Fifth is the development of the Belt and Road Initiative, which in part is designed to move away from reliance on Western exports markets by providing the infrastructure to replace them with alternative suppliers. This does not mean China will move towards isolation. China will inevitably fill the vacuum left by the retreat of the US and its disengagement from long-time friends and allies. China has no incentive to disengage from global technology supply chains, but nor is it as dependent upon them as in past decades. Increasing domestic demand creates further expansion and opportunities for domestic and foreign investors.

China has shown it is adept at adapting its economy to changed circumstances and this makes it an attractive investment and business destination.

Technical outlook for the Shanghai market

The pullback in the Shanghai Index on July 24 has touched support at the upper edge of the long-term group of moving averages in the Guppy Multiple Moving Average (GMMA) indicator. The first pullback in the Shanghai Index provided a rebound point and an anchor point for the placement of a new uptrend line. This is marked as line B on the chart. The placement of this line needs to be confirmed by another rally, retreat and rebound pattern before the line can be used with confidence for defining the future trend. The drop below the line turns this trend line B into a resistance feature. This will set the first upside limits on any rally rebound.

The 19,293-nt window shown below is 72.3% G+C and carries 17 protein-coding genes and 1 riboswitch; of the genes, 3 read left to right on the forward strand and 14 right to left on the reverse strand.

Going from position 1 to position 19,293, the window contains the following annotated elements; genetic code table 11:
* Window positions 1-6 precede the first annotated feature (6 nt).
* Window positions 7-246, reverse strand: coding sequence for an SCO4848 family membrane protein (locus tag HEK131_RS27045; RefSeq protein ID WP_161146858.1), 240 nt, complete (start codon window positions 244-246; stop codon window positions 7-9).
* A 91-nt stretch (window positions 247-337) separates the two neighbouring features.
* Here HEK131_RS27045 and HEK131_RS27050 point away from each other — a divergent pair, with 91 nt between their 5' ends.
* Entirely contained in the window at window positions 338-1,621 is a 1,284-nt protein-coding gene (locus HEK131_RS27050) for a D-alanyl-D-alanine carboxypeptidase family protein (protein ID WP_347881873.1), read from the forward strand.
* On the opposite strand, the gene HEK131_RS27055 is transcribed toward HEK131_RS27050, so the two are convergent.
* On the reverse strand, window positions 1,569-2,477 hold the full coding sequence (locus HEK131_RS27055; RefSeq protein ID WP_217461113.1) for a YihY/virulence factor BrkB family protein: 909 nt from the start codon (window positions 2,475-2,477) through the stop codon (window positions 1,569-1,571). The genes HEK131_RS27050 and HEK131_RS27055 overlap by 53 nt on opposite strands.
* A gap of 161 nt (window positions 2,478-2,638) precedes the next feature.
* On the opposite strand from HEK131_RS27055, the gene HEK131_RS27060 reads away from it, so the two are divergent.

Some investors remain concerned about the speed of the rally and the sustainability of the rebound. This concern is allayed by applying Relative Strength Indicator (RSI) analysis. The RSI divergence signal is a very reliable one when applied to the Shanghai Index. The divergence happens when the trend line placed on the index moves in the opposite direction to the trend line placed on the RSI indicator. When a divergence occurs — when both lines are moving in opposite directions — it suggests a high probability of trend reversal on the Shanghai Index.

The RSI does not show any divergence pattern when the index was rising. The RSI was making new highs that match the new high peaks on the Shanghai Index. This is a bullish continuation, so investors may watch for a continuation of the underlying uptrend with a rebound from support.

The key feature to watch as the rebound develops is the way that any area uses support features because retreats within the long-term uptrend are inevitable. There are two support features to consider.

The first support feature is the value of the upper edge of the longterm group of moving averages in the GMMA indicator. The current value is near 3,187.

The second support feature is the value of the longer-term uptrend line A. The current value is near 3,138. It is important to note that the index can fall below trend line B, and move all the way down to the value of trend line A while remaining in a long-term uptrend. A fall of this magnitude is uncomfortable for investors, but it does not signal a trend change.